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Why you shouldn't use these six common words and phrases in the office, ever again

Aimee Bateman

Careers mentor Aimee Bateman is founder of the website Careercake.com. She tells Stylist about the common but toxic phrases to avoid in the workplace:

Perspective is the key when it comes to analysing the language we use in the workplace.

What we say is said from our perspective. What someone else hears is heard from their perspective.

This is not always the same and we must acknowledge that fact, accept it and come to peace with it. I’ve seen far too many situations in an office environment where someone "took it the wrong way". 

With that in mind, here are six key phrases to avoid at work, in order to communicate with and influence people more effectively:


It’s not my job to do that

Negative, negative, negative. I know employees often get asked to do things that are above and beyond their job description, but nothing positive can come from this statement. If you want to be promoted, you often have to be the role before you get the role.

I’ll try

I avoid this phrase in all areas of my life. People want to know they can rely on you. If you can’t do it, explain why you can’t do it. If you are going to "try" to do it, then just do it.  Don’t leave people hanging.

That’s not how we usually do it

I was at a seminar with a thought leader in the world of recruitment a few years ago and he said something that has stuck in my mind since; "Experience means very little if what you have been doing is wrong". There is always a better way to do something because external commercial factors change constantly. Good employers and colleagues want to see people who are comfortable with change and open to the exploration of new and innovative ideas.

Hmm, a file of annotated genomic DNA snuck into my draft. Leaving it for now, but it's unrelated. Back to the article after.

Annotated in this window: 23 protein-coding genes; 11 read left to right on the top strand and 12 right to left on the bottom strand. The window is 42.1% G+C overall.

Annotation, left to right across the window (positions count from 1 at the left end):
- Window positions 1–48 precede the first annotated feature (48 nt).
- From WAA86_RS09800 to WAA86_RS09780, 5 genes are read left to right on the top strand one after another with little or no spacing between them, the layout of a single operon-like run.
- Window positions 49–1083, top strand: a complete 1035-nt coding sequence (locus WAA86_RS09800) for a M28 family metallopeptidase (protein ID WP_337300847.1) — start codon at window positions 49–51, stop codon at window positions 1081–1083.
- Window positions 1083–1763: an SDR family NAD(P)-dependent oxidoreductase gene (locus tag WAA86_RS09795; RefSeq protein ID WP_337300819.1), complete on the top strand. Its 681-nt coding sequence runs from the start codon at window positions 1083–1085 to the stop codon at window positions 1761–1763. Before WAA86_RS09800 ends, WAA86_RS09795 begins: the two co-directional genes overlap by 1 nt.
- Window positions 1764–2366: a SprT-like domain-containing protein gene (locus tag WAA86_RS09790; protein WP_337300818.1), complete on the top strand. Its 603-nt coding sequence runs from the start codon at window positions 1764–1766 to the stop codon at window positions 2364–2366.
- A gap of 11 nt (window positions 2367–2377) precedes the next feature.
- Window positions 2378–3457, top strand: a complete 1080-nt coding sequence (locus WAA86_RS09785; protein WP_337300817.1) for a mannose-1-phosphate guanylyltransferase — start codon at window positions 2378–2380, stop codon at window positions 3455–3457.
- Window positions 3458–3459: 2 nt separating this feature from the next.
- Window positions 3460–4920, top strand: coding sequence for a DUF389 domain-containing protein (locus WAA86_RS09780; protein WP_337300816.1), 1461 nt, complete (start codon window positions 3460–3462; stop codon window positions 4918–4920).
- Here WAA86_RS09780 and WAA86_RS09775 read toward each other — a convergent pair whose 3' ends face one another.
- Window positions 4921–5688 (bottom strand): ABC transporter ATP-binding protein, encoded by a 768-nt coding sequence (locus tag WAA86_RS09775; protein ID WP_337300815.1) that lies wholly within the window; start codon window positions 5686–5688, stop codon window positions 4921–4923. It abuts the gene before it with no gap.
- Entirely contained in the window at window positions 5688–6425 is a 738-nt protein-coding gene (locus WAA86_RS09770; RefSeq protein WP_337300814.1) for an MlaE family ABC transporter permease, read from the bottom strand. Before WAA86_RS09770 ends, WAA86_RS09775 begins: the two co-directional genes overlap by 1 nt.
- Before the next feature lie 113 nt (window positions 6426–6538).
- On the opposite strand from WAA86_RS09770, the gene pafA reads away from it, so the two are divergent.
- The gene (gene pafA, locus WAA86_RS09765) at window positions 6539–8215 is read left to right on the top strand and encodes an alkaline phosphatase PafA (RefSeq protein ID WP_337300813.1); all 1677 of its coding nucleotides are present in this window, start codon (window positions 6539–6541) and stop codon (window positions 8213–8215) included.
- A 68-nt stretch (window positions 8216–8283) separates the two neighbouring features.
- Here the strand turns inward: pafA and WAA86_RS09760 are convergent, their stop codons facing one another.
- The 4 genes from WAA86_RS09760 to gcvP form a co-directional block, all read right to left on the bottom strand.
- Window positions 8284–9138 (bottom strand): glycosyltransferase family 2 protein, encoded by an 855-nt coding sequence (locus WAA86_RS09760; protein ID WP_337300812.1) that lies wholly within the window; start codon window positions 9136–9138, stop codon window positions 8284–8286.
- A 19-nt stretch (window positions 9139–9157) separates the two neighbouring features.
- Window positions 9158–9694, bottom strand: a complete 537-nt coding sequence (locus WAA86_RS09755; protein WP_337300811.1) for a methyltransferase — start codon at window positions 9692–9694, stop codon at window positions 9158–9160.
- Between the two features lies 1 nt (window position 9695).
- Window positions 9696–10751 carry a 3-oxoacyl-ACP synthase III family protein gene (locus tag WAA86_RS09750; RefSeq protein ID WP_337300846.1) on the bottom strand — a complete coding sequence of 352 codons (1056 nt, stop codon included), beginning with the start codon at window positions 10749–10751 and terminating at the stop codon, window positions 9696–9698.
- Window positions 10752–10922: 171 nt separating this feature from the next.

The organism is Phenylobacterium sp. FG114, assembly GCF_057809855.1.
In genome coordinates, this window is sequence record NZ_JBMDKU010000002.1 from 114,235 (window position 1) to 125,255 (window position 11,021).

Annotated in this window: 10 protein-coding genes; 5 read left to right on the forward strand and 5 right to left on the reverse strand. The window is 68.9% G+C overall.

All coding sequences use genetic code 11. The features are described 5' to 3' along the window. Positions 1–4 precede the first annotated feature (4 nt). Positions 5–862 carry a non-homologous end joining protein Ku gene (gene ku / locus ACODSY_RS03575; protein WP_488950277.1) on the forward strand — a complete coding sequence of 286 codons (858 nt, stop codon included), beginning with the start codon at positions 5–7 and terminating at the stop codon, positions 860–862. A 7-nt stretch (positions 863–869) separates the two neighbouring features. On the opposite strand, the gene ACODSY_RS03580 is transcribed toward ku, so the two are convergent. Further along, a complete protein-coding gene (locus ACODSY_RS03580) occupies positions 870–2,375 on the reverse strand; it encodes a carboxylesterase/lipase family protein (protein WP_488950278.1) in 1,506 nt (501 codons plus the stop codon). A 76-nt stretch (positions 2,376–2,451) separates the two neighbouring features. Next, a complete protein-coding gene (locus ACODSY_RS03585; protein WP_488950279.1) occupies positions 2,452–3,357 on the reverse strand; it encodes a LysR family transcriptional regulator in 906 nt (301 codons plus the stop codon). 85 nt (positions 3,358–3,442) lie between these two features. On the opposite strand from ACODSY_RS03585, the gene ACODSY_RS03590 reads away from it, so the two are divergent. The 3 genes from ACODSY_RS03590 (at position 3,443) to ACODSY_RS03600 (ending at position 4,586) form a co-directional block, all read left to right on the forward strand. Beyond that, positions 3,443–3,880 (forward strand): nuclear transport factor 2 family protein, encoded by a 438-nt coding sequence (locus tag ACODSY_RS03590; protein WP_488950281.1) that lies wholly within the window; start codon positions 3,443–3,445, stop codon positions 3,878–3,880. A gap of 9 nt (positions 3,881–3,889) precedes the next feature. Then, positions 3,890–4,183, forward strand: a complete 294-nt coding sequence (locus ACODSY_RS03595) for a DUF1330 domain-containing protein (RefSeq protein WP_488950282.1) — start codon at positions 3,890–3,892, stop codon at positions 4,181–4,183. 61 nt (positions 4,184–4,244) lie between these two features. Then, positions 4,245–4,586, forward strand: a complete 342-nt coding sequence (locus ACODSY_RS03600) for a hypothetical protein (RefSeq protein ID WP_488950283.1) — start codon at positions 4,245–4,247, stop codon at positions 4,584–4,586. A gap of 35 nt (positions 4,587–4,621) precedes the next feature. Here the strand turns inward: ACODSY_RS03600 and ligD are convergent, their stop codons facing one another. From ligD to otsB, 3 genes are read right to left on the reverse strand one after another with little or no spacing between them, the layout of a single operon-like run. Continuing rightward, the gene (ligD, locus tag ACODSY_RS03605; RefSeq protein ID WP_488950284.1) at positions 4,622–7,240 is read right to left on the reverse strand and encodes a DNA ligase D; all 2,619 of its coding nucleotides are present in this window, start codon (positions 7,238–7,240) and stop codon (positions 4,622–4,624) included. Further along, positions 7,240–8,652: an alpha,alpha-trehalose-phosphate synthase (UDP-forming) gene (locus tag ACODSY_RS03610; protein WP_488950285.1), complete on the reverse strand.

That won’t work

We often hear things that we truly believe won’t work, but it doesn’t foster good relations if we shut people down. The person who gets shut down may never feel comfortable sharing that genius idea later on. I find using "that is interesting, why do you think that?" and then, "I understand, what do you think of this..." as a softer way to bring the conversation back round if you are still convinced a particular idea won’t work.

You may think this is stupid but...

Don’t position an idea as stupid in other peoples' minds before you have even said it. Be confident with your language, even if you don’t feel completely confident in your idea. The moment you position it as stupid, they may well do the same.

I’m sorry (repeatedly)

We all make mistakes at times, me included. In fact, as a successful entrepreneur I have to make mistakes in order to succeed. The danger with over-apologising is that you fail to let the other person move on from the incident. They have to bounce back and move forward, so it’s best to apologise once, sincerely and then focus on getting a "quick win" as soon as possible to reinforce and reposition your value.

Finally, remember to choose words that are motivational, encouraging and empowering when talking to yourself.

That little voice in your head can be your biggest enemy. Don’t tell yourself you are stupid. Don’t tell yourself you can’t do something. Thoughts can become realities and the most important relationship you have is with yourself. With that in mind, be careful what you tell yourself, because you are listening.

A bit more about Aimee Bateman"As a careers coach who has also worked as a commercial recruiter, I have placed talented people into hundreds of jobs over the last decade while also leading high performance teams of my own. Our careers are a huge part of our lives, our identity and our purpose which is why my absolute passion lies in helping people feel seen, heard and valued within the work place." 

Photos: ThinkStock



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